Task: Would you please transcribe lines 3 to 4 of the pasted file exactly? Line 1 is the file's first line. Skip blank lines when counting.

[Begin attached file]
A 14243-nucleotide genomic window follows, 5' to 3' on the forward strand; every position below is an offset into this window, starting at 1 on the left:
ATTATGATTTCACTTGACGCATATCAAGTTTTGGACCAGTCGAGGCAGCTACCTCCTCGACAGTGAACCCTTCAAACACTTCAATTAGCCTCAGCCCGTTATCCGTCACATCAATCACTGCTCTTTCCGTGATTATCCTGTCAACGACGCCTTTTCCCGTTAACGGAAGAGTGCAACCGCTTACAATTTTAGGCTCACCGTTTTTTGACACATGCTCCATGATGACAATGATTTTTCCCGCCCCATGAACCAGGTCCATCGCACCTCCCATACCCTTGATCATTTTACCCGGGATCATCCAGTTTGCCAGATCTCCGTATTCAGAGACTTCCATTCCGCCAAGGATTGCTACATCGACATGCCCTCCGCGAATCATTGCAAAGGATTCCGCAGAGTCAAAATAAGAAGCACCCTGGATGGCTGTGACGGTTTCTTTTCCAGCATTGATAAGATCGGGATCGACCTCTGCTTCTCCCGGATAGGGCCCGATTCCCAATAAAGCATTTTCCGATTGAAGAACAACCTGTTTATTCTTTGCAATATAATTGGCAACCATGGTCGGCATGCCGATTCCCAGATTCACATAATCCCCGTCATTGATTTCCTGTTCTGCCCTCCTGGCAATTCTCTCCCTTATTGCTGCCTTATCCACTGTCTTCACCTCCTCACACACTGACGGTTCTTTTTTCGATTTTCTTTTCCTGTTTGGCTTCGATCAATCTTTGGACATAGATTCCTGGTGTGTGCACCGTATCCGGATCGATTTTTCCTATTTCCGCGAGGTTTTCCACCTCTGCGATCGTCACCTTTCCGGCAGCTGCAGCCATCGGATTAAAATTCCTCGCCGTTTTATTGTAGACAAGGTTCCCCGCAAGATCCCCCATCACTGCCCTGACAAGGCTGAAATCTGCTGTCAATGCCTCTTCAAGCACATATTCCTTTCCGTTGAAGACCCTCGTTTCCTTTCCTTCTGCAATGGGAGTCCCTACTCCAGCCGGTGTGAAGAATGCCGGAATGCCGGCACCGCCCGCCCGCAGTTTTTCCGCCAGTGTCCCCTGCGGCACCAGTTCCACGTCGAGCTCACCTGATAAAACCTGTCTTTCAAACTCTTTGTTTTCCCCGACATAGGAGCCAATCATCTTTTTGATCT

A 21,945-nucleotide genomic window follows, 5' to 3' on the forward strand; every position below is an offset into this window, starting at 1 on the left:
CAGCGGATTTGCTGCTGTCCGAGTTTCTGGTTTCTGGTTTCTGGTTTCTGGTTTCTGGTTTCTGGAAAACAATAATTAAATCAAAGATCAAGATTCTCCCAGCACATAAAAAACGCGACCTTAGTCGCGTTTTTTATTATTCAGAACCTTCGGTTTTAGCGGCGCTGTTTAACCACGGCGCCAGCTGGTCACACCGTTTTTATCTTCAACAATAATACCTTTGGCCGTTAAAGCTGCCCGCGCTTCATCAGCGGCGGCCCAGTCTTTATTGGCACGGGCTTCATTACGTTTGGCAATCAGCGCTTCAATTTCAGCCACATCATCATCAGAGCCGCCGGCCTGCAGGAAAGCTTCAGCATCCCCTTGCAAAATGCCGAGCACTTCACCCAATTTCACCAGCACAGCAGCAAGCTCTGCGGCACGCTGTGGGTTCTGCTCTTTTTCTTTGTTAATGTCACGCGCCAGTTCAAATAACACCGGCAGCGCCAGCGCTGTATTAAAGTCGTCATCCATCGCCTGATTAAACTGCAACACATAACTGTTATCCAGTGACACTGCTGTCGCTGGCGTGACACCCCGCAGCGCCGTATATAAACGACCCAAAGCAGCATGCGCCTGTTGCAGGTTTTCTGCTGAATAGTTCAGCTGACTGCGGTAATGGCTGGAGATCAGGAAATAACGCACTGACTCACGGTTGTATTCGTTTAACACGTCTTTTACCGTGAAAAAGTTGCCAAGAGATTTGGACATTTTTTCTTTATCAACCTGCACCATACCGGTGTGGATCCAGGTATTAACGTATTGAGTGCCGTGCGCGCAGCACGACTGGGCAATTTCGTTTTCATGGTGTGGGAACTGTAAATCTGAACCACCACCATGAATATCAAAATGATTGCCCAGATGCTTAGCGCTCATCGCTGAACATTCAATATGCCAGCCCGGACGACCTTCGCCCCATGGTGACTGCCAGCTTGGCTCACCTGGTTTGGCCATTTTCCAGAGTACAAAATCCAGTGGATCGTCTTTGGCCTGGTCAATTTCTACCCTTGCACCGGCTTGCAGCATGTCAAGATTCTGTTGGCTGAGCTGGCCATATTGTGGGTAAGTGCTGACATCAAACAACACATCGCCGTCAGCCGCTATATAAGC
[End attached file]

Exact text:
A 21,945-nucleotide genomic window follows, 5' to 3' on the forward strand; every position below is an offset into this window, starting at 1 on the left:
CAGCGGATTTGCTGCTGTCCGAGTTTCTGGTTTCTGGTTTCTGGTTTCTGGTTTCTGGTTTCTGGAAAACAATAATTAAATCAAAGATCAAGATTCTCCCAGCACATAAAAAACGCGACCTTAGTCGCGTTTTTTATTATTCAGAACCTTCGGTTTTAGCGGCGCTGTTTAACCACGGCGCCAGCTGGTCACACCGTTTTTATCTTCAACAATAATACCTTTGGCCGTTAAAGCTGCCCGCGCTTCATCAGCGGCGGCCCAGTCTTTATTGGCACGGGCTTCATTACGTTTGGCAATCAGCGCTTCAATTTCAGCCACATCATCATCAGAGCCGCCGGCCTGCAGGAAAGCTTCAGCATCCCCTTGCAAAATGCCGAGCACTTCACCCAATTTCACCAGCACAGCAGCAAGCTCTGCGGCACGCTGTGGGTTCTGCTCTTTTTCTTTGTTAATGTCACGCGCCAGTTCAAATAACACCGGCAGCGCCAGCGCTGTATTAAAGTCGTCATCCATCGCCTGATTAAACTGCAACACATAACTGTTATCCAGTGACACTGCTGTCGCTGGCGTGACACCCCGCAGCGCCGTATATAAACGACCCAAAGCAGCATGCGCCTGTTGCAGGTTTTCTGCTGAATAGTTCAGCTGACTGCGGTAATGGCTGGAGATCAGGAAATAACGCACTGACTCACGGTTGTATTCGTTTAACACGTCTTTTACCGTGAAAAAGTTGCCAAGAGATTTGGACATTTTTTCTTTATCAACCTGCACCATACCGGTGTGGATCCAGGTATTAACGTATTGAGTGCCGTGCGCGCAGCACGACTGGGCAATTTCGTTTTCATGGTGTGGGAACTGTAAATCTGAACCACCACCATGAATATCAAAATGATTGCCCAGATGCTTAGCGCTCATCGCTGAACATTCAATATGCCAGCCCGGACGACCTTCGCCCCATGGTGACTGCCAGCTTGGCTCACCTGGTTTGGCCATTTTCCAGAGTACAAAATCCAGTGGATCGTCTTTGGCCTGGTCAATTTCTACCCTTGCACCGGCTTGCAGCATGTCAAGATTCTGTTGGCTGAGCTGGCCATATTGTGGGTAAGTGCTGACATCAAACAACACATCGCCGTCAGCCGCTATATAAGC